Near Bromsgrove is a newsagent and general store which has been run by an Indian family for the last twenty years. I've called in off and on when visiting the old home town. When I first went there, the children were small, in and out from the back of the shop. As they grew older, they served customers under the eye of the matriarch. In time, they went away to university.
Called in a while back and there was a shiny executive saloon in front of the shop. Inside, the eldest son, now obviously doing very-nicely-thank-you in his chosen career, was behind the counter. His parents were having a well-deserved weekend away. With him was a child of about three. Also behind the counter - a blackboard on an easel. The child was being taught his letters in the intervals between customers.
The values of this Indian family - self-help, co-operation inside the family, respect for education - were once the common coin of the British working class, and the motor for their upward mobility from Victorian times up to the 1960s.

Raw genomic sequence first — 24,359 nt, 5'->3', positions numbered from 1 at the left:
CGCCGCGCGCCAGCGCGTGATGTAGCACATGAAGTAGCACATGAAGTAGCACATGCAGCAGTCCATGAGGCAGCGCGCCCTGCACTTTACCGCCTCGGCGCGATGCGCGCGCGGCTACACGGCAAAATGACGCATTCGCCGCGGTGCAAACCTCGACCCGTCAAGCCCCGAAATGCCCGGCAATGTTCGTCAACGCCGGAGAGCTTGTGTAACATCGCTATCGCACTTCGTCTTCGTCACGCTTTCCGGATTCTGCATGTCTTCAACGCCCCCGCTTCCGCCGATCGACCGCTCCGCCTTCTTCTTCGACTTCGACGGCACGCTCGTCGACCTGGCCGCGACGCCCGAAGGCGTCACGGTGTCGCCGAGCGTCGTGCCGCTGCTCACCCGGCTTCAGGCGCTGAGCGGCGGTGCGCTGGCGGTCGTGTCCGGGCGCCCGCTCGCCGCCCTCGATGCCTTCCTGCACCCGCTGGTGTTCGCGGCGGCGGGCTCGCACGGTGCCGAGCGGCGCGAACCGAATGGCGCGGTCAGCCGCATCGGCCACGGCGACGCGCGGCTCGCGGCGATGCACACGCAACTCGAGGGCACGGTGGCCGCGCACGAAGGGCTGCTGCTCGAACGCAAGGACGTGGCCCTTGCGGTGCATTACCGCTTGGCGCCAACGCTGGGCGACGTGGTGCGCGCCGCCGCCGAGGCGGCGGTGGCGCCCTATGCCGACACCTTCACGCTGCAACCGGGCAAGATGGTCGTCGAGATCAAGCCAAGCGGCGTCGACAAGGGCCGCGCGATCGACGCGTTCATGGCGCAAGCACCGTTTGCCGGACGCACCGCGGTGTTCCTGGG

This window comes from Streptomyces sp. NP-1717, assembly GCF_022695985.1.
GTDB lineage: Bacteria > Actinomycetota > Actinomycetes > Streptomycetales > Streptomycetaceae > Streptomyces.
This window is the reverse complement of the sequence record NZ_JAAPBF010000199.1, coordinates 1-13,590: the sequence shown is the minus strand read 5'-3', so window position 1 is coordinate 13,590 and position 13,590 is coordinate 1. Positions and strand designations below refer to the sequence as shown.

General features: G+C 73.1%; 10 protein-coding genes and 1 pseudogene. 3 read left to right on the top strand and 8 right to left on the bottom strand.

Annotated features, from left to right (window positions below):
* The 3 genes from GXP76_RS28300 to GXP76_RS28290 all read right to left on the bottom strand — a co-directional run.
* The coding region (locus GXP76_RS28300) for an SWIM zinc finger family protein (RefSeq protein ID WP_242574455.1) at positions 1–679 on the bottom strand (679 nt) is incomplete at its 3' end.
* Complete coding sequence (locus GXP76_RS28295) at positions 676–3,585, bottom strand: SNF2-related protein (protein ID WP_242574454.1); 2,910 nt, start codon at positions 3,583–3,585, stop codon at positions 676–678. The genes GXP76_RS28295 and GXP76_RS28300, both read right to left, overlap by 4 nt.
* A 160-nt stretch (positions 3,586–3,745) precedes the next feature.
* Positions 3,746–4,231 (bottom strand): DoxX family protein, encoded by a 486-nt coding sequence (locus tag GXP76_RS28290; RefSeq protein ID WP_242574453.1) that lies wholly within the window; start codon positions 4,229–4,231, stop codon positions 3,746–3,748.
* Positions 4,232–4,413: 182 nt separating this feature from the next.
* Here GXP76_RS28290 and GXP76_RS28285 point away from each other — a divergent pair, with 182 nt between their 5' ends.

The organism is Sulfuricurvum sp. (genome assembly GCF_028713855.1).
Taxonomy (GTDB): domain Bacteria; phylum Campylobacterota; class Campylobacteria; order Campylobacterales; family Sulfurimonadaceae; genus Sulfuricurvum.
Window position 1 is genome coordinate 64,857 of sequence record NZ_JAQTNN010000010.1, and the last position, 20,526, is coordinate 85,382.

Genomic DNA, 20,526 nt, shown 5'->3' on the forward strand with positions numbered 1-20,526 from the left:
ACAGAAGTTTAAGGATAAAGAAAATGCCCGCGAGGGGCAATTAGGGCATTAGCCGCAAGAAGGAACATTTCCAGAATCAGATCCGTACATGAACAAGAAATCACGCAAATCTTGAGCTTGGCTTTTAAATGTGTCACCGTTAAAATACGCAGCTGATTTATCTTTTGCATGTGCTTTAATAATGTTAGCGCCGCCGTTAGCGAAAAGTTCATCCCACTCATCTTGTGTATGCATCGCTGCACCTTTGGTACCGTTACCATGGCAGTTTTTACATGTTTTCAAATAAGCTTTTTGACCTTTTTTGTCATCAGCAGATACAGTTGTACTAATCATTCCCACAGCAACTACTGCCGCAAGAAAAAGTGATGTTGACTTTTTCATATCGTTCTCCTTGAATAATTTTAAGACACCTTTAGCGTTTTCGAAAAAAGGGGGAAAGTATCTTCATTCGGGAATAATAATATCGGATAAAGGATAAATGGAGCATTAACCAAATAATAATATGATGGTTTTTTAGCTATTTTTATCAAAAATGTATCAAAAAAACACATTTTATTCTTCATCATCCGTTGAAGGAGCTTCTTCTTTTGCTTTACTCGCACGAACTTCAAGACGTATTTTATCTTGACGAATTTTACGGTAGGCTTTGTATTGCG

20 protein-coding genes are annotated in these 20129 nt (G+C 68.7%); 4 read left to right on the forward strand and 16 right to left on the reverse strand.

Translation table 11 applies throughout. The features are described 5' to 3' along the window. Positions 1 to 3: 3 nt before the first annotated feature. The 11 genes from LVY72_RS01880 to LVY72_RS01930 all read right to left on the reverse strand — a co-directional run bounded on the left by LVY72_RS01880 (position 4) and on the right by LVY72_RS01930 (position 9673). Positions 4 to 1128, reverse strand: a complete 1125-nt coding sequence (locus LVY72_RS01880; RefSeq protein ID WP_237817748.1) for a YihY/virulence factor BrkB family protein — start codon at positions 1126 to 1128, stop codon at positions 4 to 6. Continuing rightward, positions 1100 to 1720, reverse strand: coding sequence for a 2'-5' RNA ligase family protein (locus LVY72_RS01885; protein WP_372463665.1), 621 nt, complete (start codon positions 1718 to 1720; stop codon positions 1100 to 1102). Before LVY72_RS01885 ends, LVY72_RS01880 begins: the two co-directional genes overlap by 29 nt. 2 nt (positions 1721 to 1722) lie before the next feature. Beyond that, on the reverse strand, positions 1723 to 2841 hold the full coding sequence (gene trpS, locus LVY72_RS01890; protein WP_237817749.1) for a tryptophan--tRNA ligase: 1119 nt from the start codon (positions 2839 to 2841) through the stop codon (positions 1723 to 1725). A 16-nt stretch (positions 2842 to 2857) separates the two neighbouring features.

I was reminded of this by a Dalrymple aside from a piece entitled "Is The Guardian Institutionally Racist ?".
"These humble businesses, incidentally, have been the motor of a great deal of social mobility, something which their owners understood a great deal better than the intellectuals, moral entrepreneurs and bureaucrats. The quiet heroism of parents who have kept a little store for twenty or thirty years, often in the face of very difficult conditions (despicable racist abuse among them), that their children might be educated, ascend the social scale and enjoy richer, fuller lives than their own, moves me far more than the rage of those who see only racism and discrimination."
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